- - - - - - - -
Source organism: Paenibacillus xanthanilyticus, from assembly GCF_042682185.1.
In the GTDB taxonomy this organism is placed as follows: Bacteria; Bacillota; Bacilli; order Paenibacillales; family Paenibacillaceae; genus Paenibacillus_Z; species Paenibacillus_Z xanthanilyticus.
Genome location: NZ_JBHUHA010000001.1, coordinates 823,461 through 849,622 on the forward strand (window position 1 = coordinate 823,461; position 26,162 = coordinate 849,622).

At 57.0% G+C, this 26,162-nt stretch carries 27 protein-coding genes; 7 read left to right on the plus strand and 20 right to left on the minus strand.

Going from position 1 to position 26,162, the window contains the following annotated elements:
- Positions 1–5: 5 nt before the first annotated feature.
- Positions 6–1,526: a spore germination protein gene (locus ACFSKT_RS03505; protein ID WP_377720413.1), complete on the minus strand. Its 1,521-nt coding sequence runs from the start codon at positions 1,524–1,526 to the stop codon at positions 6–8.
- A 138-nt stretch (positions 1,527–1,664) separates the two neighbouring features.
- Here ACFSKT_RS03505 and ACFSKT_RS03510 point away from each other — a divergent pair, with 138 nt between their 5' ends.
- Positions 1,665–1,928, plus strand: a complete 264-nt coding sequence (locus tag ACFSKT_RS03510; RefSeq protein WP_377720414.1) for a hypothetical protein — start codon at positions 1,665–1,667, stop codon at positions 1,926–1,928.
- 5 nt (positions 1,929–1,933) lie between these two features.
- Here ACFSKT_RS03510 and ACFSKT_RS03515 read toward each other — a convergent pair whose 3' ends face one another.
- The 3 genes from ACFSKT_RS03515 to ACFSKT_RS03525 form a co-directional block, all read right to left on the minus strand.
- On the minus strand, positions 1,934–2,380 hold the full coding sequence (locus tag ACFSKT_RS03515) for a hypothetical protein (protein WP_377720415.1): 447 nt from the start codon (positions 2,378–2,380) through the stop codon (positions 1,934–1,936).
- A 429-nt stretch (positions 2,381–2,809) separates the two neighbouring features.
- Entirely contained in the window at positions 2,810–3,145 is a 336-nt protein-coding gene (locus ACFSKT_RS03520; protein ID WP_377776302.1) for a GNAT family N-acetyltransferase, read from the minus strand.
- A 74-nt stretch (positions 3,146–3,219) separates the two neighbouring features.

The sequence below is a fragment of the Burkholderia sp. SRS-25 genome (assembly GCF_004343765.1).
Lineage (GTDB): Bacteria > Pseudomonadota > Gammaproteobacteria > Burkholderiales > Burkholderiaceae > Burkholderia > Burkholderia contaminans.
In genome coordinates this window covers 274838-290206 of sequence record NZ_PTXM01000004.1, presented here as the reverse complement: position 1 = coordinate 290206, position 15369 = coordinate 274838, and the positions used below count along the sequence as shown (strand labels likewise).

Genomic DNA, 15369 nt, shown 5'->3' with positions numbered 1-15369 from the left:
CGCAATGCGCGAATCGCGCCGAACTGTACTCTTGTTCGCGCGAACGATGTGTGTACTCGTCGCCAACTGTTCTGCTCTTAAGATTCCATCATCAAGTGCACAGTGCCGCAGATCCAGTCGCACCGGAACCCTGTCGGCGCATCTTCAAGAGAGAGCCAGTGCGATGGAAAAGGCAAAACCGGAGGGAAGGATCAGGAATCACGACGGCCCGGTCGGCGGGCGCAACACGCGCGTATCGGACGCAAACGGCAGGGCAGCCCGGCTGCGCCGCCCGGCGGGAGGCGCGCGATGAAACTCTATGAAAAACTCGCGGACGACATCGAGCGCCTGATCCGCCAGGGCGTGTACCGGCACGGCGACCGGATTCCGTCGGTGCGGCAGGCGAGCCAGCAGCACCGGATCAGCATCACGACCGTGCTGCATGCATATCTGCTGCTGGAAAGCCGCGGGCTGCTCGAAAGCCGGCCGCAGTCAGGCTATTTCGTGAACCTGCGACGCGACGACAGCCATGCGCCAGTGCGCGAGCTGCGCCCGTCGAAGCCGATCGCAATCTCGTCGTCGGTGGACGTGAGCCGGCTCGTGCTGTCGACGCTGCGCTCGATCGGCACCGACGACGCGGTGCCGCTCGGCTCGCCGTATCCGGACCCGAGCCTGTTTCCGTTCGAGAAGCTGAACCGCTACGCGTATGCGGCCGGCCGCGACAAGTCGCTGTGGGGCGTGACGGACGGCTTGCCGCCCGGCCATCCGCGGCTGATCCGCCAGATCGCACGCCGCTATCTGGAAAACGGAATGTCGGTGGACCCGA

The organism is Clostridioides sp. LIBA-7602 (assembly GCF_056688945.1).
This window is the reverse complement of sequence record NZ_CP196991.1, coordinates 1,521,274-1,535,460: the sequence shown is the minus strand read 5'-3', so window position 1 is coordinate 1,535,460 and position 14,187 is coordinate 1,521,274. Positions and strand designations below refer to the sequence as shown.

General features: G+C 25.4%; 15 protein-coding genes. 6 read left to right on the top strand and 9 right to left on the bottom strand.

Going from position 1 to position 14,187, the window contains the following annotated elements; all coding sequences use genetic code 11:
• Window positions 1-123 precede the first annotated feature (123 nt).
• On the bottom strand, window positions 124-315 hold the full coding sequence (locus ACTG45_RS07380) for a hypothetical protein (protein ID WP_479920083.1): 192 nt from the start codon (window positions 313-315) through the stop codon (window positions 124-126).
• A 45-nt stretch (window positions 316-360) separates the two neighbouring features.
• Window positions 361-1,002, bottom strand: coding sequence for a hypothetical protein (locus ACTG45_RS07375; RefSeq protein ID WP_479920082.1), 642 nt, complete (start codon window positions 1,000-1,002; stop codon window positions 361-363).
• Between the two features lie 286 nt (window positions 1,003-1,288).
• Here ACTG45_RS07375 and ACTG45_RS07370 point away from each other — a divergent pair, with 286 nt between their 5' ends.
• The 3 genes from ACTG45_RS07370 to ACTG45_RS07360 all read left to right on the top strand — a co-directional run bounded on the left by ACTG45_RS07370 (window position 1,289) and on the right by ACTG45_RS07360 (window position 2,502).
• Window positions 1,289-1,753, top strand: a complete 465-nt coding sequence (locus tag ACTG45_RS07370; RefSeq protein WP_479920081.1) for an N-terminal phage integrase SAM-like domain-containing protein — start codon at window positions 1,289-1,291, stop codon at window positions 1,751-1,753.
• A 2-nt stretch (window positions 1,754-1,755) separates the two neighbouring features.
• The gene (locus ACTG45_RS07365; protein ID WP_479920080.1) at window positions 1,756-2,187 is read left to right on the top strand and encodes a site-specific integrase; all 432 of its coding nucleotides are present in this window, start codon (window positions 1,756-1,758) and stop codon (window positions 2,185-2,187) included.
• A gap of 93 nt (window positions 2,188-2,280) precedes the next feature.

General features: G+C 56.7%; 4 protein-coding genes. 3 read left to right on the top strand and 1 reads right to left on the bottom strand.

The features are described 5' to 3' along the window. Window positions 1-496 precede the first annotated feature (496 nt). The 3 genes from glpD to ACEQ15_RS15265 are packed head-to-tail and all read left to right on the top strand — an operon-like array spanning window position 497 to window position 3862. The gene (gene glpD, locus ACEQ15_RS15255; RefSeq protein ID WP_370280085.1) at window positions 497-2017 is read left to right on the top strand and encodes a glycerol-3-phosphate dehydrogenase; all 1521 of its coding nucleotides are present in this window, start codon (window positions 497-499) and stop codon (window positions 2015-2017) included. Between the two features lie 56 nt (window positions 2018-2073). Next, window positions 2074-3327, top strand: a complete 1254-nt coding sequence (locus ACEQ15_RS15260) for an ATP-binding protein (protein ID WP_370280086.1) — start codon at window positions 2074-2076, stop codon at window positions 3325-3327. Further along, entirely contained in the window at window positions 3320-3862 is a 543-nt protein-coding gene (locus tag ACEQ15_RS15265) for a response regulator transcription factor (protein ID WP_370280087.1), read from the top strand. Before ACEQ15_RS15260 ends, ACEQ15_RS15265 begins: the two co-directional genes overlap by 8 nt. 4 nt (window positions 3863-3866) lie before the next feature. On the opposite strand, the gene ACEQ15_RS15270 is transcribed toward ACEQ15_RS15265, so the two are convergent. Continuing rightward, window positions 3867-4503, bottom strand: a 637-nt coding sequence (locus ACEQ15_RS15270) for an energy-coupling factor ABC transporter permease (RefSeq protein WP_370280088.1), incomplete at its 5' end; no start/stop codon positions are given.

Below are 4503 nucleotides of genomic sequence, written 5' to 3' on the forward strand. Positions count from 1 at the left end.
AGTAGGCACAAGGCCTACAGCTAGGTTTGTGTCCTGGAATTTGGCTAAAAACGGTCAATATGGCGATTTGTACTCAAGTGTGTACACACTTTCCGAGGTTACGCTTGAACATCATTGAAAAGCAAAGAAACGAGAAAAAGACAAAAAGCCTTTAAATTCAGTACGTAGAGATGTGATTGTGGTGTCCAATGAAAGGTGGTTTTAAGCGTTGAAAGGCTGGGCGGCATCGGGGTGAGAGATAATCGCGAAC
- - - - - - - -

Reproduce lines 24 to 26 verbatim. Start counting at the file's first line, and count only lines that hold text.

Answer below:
This window is the reverse complement of sequence record NZ_CP196991.1, coordinates 1,521,274-1,535,460: the sequence shown is the minus strand read 5'-3', so window position 1 is coordinate 1,535,460 and position 14,187 is coordinate 1,521,274. Positions and strand designations below refer to the sequence as shown.

General features: G+C 25.4%; 15 protein-coding genes. 6 read left to right on the top strand and 9 right to left on the bottom strand.

Going from position 1 to position 14,187, the window contains the following annotated elements; all coding sequences use genetic code 11: